Good morning! I’ve been MIA for some time, first dealing with a family emergency and then taking a much needed vacation in the sunny, warm south. I’m back from a 14-day cruise in the Western Caribbean and it’s time to get back to work. By the way, the water is just as beautiful as I knew it would be.
Mid-January, Wedding Bell Blues, my contemporary/paranormal/fantasy/suspense/funny novel was released. Today, I would like to bring you an excerpt from it. I’ve teased from this book before.
Here’s the blurb:
Romance, mermaids, cursed treasure, and more.
MJ’s having a bad year. She’s canceled her wedding, but refuses to give up the honeymoon. When she arrives on Paradise Island, she discovers her ex has changed the reservation. Stranded, she has to rely on her first love, a man who sees her as his kid sister, for help. When Paul discovers the man behind her plight is the bully who made his own teen years hell, he gets MJ to agree to pretend to be his fiancée. Reluctantly, she agrees. Add in mermaids, treasure hunters, and Quimbois magic, and anything can happen—even falling in love.
Here’s the set-up. MJ’s on her way to Paradise Island. How does Mother Nature greet her?
With rain, of course. Enjoy!
MJ stood at the railing of the resort’s passenger ferry letting the drizzle soak her. She rolled her eyes. With her luck, she would probably catch pneumonia, spend the next ten days in bed, and listen to Mama and Carla’s “I told you so” for the rest of her life.
Sighing, she shook her head. This was the twenty-first century. Despite Carla’s dire predictions, lots of women traveled alone and had wonderful trips, coming home intact with all their eggs and organs right where they were supposed to be, without any danger of being sacrificed to volcanoes, zombified in voodoo ceremonies, or kidnapped by pirates—although if a Captain Jack Sparrow lookalike wanted to take her captive, she might surrender.
Last evening, on what should’ve been her wedding night, she’d consoled herself with room service and a large bottle of wine. After opening at least three dozen messages from friends and cousins showing the lucky couple, she’d flung her cellphone across the room, shattering it. Eventually, she’d realized that had been a mistake and had contacted Carla.
“Fine. I’ll let your mother know you dropped your phone, but you’ve got to keep that Greek-Irish temper of yours in check, MJ. It’s going to get you in trouble.”
Staring out at the water, she huffed out a heavy breath. Somewhere out there, the man of her dreams waited for her. All she had to do was find him. She removed her glasses. There was so much mist on them, she couldn’t see through them anyway.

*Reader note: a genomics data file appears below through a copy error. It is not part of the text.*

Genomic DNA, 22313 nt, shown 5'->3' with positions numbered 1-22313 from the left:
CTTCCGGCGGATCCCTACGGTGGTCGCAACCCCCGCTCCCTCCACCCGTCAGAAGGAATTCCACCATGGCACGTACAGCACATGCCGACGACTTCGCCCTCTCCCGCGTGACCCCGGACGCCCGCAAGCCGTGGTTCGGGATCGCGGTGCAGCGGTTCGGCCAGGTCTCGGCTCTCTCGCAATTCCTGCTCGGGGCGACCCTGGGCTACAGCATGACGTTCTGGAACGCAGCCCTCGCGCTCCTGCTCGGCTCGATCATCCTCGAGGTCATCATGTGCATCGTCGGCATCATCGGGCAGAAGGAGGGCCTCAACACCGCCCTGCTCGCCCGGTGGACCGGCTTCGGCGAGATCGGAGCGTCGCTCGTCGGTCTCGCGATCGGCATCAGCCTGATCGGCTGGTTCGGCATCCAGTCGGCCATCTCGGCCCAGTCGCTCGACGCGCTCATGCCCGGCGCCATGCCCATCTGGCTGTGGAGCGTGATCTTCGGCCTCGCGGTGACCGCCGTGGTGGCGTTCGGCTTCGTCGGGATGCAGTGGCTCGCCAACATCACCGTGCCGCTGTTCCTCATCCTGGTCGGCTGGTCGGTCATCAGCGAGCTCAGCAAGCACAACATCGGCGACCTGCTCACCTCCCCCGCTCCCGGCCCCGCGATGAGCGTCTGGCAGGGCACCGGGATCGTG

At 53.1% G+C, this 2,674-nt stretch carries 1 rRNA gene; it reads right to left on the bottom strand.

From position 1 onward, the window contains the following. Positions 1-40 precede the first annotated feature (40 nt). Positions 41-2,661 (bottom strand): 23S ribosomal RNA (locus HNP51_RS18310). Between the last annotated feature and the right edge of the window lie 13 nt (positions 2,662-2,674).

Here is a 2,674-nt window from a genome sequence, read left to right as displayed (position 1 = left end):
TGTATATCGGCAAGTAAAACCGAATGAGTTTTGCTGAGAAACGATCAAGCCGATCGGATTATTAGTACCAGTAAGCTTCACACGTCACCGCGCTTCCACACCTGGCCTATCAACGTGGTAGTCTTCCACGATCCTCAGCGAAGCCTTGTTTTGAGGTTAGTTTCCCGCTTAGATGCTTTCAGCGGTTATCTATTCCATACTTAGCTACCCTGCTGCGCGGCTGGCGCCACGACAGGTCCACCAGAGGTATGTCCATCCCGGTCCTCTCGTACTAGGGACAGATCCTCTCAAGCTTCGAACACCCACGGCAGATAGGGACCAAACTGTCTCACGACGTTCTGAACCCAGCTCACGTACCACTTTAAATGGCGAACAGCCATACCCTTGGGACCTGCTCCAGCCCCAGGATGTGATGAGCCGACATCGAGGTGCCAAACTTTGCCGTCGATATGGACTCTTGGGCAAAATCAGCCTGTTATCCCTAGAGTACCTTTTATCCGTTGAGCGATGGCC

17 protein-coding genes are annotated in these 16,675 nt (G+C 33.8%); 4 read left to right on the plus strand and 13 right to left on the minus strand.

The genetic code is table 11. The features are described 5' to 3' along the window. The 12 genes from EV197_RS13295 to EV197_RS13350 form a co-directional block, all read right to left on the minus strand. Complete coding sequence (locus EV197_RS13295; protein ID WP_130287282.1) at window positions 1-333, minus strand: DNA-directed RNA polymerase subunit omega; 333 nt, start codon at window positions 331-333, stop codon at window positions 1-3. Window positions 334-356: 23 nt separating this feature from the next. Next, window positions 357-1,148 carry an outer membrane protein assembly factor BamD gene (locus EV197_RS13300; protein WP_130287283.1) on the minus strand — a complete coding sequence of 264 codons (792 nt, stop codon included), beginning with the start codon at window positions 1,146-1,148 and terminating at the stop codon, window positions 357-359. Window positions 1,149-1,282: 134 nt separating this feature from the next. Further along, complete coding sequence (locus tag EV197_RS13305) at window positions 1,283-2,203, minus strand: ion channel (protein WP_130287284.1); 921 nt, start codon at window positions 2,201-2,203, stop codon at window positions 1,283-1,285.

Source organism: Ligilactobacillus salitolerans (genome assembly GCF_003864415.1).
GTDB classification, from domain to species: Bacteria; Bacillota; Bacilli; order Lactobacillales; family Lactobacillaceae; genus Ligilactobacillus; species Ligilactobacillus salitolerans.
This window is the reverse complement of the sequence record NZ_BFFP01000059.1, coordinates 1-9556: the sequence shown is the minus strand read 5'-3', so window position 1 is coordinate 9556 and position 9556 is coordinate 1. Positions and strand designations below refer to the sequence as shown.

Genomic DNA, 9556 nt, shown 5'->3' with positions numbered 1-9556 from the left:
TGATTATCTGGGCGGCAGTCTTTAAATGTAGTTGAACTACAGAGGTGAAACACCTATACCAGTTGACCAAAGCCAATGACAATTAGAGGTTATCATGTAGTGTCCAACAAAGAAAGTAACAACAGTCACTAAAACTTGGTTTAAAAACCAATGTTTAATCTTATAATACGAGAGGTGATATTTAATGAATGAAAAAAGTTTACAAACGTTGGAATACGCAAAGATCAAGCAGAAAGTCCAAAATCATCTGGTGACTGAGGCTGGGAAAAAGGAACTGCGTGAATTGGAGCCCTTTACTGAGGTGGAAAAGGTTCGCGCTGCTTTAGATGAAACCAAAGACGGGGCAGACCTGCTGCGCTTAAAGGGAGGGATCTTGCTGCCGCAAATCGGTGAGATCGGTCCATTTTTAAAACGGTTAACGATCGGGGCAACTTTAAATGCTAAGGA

A vision of Paul the way he’d looked last Saturday, half-naked, his body slick with perspiration, filled her mind, obliterating the stormy seas. He’d looked good, but she would die before she threw herself at him. A girl could only take so much rejection, and she wasn’t going to grovel to any man ever again—not even men who looked like Greek gods.
The ship bucked the waves as it slowly crossed the distance between Martinique and Paradise Island. Ten miles seemed a lot longer by boat than by car. Her stomach roiled. She hated flying and had taken her medication, but with more turbulence than usual, it had been the worst flight of her life. While she didn’t usually get seasick, it seemed this boat ride would prove the exception. If she were going to toss her cookies, not that she had any since there hadn’t been a crumb to eat on the plane, she would rather do it overboard than in the crowded lounge.
Pursing her lips, she looked out at the horizon, but with the rain and without her lenses, there was nothing to see.
“Are you alright, miss?” The deep voice startled her.
She turned around. She didn’t need her glasses to tell her this was the bearded crewman who’d checked her ticket when she’d boarded, the one with the nasty scar on his cheek. What had Carla said? Kidnapped by pirates?
The man leaned against the gunwale beside her and exhaled a plume of smoke she realized came from cannabis, not tobacco.
“It’s dangerous for a landlubber to be up here alone in this weather.”
MJ smiled, her lips compressed.
“I’m not feeling too well. I’ll probably vomit all over myself shortly, and it seemed like a good idea to do it here rather than in there.”
He chuckled. “How considerate of you since I would be the one to clean the mess. Have a drag. It’ll settle your stomach.” He turned and offered her the joint.
“No, thanks,” she said, looking up at him. “I don’t … you know.”
He stared at her, mumbled something she didn’t understand, moving closer to her, invading her space.
Had she insulted him?
She tried to swallow, but her mouth was dry.
“No problem. Your kind rarely does.”
Her kind? What did he have her pegged as? Some prissy, tight-assed bitch?
“Jack Crowder,” he offered his empty hand.
“MJ Summers.” She reached for it, her hand limp in his. Why the hell had she given her real name? Probably because it was plastered all over her luggage.
“You’ve got gorgeous eyes, MJ Summers,” he said. “They remind me of these waters on a calm, sunny day. Beautiful and mysterious. A man could drown in eyes like yours.”
MJ’s cheeks heated.
Give me a break.
“Thanks,” she said. “Nothing special about them—they run in the family.”
She really needed to corral this imagination of hers. The man was flirting with her. Why was that so hard to believe? Hadn’t she hoped for a single man here? It wouldn’t be the first time her dreams didn’t turn out the way she wanted them to. She put her glasses on and smiled, her mouth lifted to the left.
He grinned, lifting his hand to push her hair back behind her ear.
It took everything in her not to bolt.
“I’ll bet they do.”
Please visit all of the other midweek teasers.
Want to read more of Wedding Bell Blues? It’s available, in ebook and paperback, from most online retailers.